The horn sings, joyously, for him

Today’s morning music, playing when I came to wakefulness at 2:30 am, was Beethoven’s joyous Natural Horn Sonata in F major, Op. 17 (played on a natural horn by Lowell Greer, with Steven Lubin at the piano) — a contrast in textures: the rich velvety resonance of the horn (wordless song by a male singer with a wide range, with a timbre comparable to the cello’s) and the brightness of the piano (which, in Beethoven, is never mere accompaniment, but a second voice joined in song).

The music set me up to sail through the day, remembering my man Jacques — who died on this day in 2003 — with affection. (He was a great fan of Beethoven’s chamber music and his piano music.)

As it happens, my wife Ann Walcutt Daingerfield (Zwicky) was born in the spring (May of 1937), and died in the bleak midwinter (January, in 1985); while my husband-equivalent Jacques Henry Transue was born in the bleak midwinter (January, in 1942), and died in the breaking of summer. Giving me two periods of mourning every year. With the current one now softened by Beethoven.

But to the music.

From the website of Northwestern University’s Bienen School of Music, in the Davee Media Library, on 1/24/20:

Professor of horn Gail William and pianist Kay Kim perform Beethoven’s Sonata for Horn and Piano in F Major, Op. 17, as part of the 24th annual Winter Chamber Music Festival. [a video of the performance is included in the posting]

Giovanni Punto was one of the most colorful musical characters in Enlightenment Europe. His reputation as a virtuoso spread quickly: he toured throughout Europe as a soloist (playing concertos of his own composition) and held positions with several important court orchestras. The young Mozart met Punto in Paris in 1778 and was so inspired by the hornist’s playing that he composed for him the Sinfonia Concertante for Oboe, Clarinet, Bassoon, Horn, and Strings.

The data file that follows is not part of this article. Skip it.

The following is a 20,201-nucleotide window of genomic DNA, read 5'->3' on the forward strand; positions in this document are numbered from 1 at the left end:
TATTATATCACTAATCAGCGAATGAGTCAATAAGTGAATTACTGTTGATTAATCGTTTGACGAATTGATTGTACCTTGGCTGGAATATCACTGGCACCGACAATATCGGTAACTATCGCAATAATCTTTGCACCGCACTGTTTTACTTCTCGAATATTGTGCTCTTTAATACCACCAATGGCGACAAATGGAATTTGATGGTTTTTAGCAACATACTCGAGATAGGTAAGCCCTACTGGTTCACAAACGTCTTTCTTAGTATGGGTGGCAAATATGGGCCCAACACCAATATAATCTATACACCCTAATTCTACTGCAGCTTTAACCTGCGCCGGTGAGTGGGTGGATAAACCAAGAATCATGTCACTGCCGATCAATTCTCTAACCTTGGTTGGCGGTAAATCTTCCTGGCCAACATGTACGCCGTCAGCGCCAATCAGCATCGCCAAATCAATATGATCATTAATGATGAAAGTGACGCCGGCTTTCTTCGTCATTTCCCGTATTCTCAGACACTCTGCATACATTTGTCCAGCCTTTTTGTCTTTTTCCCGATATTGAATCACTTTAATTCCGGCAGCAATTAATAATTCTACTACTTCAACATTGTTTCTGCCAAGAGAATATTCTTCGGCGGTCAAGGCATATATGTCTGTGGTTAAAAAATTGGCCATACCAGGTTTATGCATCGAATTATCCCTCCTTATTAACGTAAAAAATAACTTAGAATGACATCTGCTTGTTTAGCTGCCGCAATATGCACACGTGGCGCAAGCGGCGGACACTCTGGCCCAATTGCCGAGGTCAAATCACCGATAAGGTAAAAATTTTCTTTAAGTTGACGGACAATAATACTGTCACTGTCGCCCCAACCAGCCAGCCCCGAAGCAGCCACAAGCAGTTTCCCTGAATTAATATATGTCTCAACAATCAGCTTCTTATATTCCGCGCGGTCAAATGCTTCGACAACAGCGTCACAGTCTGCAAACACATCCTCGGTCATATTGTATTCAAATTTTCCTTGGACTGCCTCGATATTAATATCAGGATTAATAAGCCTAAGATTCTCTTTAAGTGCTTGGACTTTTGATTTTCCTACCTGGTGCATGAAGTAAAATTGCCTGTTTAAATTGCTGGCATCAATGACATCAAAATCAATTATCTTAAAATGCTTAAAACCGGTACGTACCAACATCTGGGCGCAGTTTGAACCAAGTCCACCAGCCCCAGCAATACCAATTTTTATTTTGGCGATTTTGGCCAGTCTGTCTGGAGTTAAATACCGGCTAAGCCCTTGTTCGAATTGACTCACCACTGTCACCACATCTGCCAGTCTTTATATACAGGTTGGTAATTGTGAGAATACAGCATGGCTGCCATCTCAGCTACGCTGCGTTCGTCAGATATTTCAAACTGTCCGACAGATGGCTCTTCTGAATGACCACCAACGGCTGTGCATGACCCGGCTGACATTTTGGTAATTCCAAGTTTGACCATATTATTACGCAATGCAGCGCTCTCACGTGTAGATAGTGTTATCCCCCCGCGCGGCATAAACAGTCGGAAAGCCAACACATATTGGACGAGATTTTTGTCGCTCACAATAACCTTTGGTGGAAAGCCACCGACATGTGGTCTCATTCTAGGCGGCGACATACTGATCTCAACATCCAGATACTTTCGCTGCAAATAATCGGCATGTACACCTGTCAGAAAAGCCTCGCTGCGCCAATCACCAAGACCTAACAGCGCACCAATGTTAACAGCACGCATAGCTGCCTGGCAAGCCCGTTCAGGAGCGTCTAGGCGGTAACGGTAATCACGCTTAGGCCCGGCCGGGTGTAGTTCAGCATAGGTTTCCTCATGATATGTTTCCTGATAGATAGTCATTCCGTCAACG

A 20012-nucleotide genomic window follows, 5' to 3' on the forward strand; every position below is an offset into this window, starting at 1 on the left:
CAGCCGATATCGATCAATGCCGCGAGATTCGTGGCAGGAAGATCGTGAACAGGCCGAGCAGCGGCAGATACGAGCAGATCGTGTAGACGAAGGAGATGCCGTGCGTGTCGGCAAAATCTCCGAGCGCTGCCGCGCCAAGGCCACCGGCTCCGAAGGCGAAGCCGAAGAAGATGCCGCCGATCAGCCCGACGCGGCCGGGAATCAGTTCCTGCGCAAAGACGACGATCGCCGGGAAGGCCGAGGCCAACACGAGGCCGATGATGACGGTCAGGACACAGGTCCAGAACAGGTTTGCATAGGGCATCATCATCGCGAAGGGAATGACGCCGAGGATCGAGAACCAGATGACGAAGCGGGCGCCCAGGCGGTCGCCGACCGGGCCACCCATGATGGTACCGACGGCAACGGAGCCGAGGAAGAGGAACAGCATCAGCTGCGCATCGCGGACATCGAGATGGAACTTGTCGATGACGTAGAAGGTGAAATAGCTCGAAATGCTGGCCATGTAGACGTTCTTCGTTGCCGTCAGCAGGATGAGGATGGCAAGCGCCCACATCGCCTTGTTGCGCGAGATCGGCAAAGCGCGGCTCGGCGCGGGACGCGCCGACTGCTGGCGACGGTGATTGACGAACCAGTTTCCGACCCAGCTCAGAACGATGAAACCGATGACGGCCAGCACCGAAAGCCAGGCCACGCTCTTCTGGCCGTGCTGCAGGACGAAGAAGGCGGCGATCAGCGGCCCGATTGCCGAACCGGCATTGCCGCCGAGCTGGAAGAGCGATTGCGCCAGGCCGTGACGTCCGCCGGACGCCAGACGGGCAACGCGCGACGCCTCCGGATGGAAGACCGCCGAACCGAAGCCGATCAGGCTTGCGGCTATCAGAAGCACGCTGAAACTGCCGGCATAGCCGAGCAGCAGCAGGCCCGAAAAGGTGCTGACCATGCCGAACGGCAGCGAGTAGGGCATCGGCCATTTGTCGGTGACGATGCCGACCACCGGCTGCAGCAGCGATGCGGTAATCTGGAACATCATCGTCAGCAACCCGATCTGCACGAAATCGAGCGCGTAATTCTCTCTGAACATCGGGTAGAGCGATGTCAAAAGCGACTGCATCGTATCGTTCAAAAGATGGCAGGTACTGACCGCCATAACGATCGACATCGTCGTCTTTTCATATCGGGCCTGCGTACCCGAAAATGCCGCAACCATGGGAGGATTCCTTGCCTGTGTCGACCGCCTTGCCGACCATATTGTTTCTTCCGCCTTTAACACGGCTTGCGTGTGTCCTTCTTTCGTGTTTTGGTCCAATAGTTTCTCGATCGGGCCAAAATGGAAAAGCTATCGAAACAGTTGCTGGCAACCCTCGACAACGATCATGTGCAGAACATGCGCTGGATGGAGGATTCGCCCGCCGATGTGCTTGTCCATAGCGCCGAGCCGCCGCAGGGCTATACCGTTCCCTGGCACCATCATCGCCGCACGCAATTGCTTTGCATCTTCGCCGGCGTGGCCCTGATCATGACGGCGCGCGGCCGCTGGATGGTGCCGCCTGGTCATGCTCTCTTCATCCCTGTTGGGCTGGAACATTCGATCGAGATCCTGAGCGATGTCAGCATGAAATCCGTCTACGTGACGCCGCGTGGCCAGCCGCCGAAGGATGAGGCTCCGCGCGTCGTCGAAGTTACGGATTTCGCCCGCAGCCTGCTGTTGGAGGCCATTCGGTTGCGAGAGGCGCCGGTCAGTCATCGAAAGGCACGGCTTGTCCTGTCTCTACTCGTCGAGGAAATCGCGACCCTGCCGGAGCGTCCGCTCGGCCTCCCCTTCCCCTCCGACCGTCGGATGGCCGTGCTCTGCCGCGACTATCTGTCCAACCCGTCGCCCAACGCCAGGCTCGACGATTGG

After some years in Paris, Punto arrived in Vienna early in 1800 and met Beethoven. The hornist scheduled a public concert for April 18 in Vienna’s Court Theater and invited his new friend to compose a horn and piano sonata for the occasion; Beethoven agreed to write the piece and to join Punto on the program.

The instrument for which Beethoven wrote his Op. 17 Sonata was the valveless natural horn, which required agile hand-stopping to produce most of its chromatic pitches. Punto was said to have had a great influence on the development of the natural horn’s extended technique, and Beethoven’s music paid a fine tribute to the mastery of his playing.

[AZ: the Sonata is most often performed on the French horn (as here) rather than on a (valveless) natural horn, which is the province of specialists like Lowell Greer]

The first of the Horn Sonata’s three movements is in a compact sonata form, initiated by a solo fanfare from the horn. The second movement is little more than a slow-tempo preface to the finale, a joyful rondo filled with wide melodic leaps and dashing figurations

The Wikipedia article on Beethoven’s Op. 17 horn sonata adds an entertaining anecdote:

Beethoven was not well known outside of Vienna at the time of this composition, and after a performance of the piece in Pest [AZ: the Pest of Budapest], played by Punto and Beethoven, a Hungarian critic wrote, “Who is this Beethover (sic)? His name is not known to us. Of course, Punto is very well known.”

Now, the pairing of horn (of either sort) and piano turns out to be unusual (in contrast to the pairing of cello and piano); the International Music Score Library Project has only 275 entries in the category “For horn, piano”

The masterpiece recording of the sonata with French horn was made in 1944 by the astounding Dennis Brain (with pianist Denis Matthews) on 78s, reissued by Columbia on a 45 rpm disc —

The Columbia album

— and reissued in other formats thereafter.

Meanwhile, extraordinarily, Brain and Matthews made a video of one of their performances. with Brain introducing the work at the beginning of the video; you can watch the YouTube video here.

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